Mr. Speaker, I know we will be going into question period a little later today so I would ask if you would give me a one-minute heads-up before we go into question period if I am still standing, because, as we know, with colds and flus going round one never knows when the voice will give out.
I will reference some of the many comments that we have been getting on Twitter. I thank Canadians who have sent their comments in on Twitter and Facebook and who have been sending in emails to both NDP MPs and MPs from other parties. The fact is that Canadians have been consistently phoning their members of Parliament and letting them know their comments about the budget. All of those are a pretty important exercises because what we are seeing is Canadians speaking out.
I will reference a few of the tweets that NDP members have received over the past few hours on our twitter accounts and on Facebook. There is no doubt that Canadians have very strong opinions on this budget. I can tell members that, overwhelmingly, the comments that I have been receiving are negative. They are negative about the raising of the retirement age. Canadians feel keenly about the impact that will have on future seniors who will need to work two more years of their lives, many them in low-income situations. Canadians are also concerned about the job losses that will come out of this budget.
As I said on Friday, the title of the budget more properly should be “fewer jobs, less growth and less prosperity”, because that is what the government delivers and that is what Canadians have been speaking out against. They are speaking out against cuts in the public sector that will lead to even greater cuts in the private sector. At a time when the economy is weak and slowing, what the government has done is guaranteed that there will be fewer jobs in the Canadian economy over the next year.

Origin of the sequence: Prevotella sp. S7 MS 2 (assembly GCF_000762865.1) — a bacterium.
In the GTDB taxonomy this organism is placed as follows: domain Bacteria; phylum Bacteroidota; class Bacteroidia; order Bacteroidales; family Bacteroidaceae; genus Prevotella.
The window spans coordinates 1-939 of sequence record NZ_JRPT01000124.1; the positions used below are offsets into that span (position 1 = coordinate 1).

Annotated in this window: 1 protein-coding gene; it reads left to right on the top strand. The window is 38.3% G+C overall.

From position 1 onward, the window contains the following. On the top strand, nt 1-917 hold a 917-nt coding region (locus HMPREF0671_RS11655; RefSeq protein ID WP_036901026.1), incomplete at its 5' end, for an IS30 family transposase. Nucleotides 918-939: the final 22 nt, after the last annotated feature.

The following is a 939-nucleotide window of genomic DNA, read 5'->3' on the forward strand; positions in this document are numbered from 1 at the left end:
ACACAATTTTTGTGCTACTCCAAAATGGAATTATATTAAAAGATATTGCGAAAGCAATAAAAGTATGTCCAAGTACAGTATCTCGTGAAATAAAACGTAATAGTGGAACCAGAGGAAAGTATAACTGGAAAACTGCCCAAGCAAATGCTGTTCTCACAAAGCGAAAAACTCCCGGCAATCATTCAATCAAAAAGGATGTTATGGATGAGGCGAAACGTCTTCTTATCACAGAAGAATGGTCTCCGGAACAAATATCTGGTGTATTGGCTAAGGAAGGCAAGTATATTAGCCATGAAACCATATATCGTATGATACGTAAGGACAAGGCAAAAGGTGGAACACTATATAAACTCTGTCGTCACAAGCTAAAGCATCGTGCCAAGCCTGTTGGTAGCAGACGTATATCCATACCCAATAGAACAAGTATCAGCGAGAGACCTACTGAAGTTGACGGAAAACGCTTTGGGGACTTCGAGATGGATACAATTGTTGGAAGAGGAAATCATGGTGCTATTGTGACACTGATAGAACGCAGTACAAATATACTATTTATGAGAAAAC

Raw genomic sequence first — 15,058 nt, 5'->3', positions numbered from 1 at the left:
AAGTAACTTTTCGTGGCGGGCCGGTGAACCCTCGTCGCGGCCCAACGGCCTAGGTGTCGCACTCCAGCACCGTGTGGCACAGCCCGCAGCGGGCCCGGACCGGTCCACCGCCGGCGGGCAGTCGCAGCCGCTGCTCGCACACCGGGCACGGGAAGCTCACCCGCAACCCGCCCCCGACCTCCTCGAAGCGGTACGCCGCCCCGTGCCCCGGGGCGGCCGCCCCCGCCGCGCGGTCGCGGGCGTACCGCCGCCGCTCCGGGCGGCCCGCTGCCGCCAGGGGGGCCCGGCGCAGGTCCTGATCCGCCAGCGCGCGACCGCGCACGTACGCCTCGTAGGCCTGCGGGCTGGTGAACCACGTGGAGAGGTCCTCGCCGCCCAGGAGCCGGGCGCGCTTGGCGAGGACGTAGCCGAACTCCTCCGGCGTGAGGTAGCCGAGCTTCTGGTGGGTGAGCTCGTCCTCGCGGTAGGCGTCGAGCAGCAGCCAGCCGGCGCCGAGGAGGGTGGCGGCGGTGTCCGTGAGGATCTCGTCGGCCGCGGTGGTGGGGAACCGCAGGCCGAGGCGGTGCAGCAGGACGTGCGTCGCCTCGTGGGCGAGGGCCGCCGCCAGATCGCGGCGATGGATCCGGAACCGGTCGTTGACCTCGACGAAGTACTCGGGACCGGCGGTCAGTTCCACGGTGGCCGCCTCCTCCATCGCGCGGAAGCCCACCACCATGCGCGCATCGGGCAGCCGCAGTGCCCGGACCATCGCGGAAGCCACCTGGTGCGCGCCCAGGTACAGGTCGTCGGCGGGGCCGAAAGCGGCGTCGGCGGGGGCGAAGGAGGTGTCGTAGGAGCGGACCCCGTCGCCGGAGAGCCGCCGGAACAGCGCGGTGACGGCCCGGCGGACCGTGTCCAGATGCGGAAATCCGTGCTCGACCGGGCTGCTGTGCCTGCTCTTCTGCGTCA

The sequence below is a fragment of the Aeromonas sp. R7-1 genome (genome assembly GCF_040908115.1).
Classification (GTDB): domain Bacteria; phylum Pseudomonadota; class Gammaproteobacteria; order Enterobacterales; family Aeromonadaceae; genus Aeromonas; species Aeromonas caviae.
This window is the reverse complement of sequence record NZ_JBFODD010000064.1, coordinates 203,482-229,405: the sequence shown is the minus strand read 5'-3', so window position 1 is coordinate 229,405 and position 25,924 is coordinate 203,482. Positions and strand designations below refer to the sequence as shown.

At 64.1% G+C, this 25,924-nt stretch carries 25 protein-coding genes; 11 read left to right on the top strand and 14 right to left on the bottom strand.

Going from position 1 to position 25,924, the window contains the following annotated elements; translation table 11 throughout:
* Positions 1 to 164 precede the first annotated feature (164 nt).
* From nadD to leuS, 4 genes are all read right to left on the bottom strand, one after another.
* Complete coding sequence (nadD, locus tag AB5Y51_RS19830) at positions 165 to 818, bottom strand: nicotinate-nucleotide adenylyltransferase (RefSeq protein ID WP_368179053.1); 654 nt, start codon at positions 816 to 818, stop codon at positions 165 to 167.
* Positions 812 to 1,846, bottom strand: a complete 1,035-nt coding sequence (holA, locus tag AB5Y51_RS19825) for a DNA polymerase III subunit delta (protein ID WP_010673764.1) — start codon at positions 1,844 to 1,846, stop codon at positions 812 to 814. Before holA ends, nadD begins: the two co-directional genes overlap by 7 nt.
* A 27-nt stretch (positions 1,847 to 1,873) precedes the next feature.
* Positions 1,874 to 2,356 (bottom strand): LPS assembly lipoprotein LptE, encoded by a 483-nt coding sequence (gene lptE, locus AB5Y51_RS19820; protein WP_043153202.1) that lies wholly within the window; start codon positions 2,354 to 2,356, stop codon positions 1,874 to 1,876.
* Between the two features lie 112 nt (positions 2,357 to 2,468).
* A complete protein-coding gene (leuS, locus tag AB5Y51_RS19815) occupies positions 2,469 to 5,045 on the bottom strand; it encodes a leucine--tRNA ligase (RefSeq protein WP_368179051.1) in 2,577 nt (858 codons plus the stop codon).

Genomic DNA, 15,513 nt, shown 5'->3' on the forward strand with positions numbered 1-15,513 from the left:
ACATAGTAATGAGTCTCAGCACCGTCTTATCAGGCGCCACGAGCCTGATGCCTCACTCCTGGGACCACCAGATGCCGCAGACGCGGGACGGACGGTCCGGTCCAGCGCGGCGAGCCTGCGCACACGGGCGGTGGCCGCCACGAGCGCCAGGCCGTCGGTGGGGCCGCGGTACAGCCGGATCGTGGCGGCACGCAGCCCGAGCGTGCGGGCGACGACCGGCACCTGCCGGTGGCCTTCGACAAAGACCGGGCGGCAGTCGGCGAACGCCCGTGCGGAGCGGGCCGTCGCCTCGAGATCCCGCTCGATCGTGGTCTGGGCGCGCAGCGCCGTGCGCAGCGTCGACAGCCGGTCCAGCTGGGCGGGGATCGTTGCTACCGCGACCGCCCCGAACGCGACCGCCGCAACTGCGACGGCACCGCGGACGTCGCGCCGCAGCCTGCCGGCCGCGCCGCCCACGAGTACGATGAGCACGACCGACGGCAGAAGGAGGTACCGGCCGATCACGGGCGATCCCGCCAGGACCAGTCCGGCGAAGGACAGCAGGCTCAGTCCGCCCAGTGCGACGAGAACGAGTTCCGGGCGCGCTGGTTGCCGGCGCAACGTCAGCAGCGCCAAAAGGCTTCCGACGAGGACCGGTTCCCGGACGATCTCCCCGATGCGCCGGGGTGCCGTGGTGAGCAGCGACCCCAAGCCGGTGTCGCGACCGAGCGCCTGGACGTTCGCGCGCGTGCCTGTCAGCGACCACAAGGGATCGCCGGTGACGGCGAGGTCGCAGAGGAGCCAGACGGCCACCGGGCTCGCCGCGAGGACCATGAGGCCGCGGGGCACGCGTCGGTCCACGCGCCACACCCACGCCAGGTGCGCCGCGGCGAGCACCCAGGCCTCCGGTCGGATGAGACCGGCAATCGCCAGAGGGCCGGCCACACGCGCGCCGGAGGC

As I also mentioned on Friday, the budget documents of the government say very clearly that unemployment will go up in 2012. What the government is acknowledging is that, as a result of the budget, unemployment will go up. I think the nickname we have given the budget, “the fewer jobs, less growth and less prosperity budget”, is very apt and Canadians are certainly seeing that.
Canadians are also speaking out against the cuts in environmental protection. They are speaking out against the cuts to food safety. They are speaking out against the cuts to transportation safety.
They are speaking out about a whole range of cuts to statistical organizations. The government seems to have a real fear of facts, a fear of statistics, a fear that the truth will come out. We have certainly seen that in the budget with cuts to eliminate some of the organizations that actually provide the statistical foundation for government decisions.
Instead of supporting statistical decisions and providing additional supports, the government is eliminating them. It is eliminating the voices and the facts. One cannot hide the facts. Canadians are perceiving that the government is proceeding in a mean-spirited way. Canadians are perceiving that what the government is doing in the budget is exactly the opposite of what it pretends to be doing. That is why there has been such a strong and negative reaction to the government's initiative and agenda.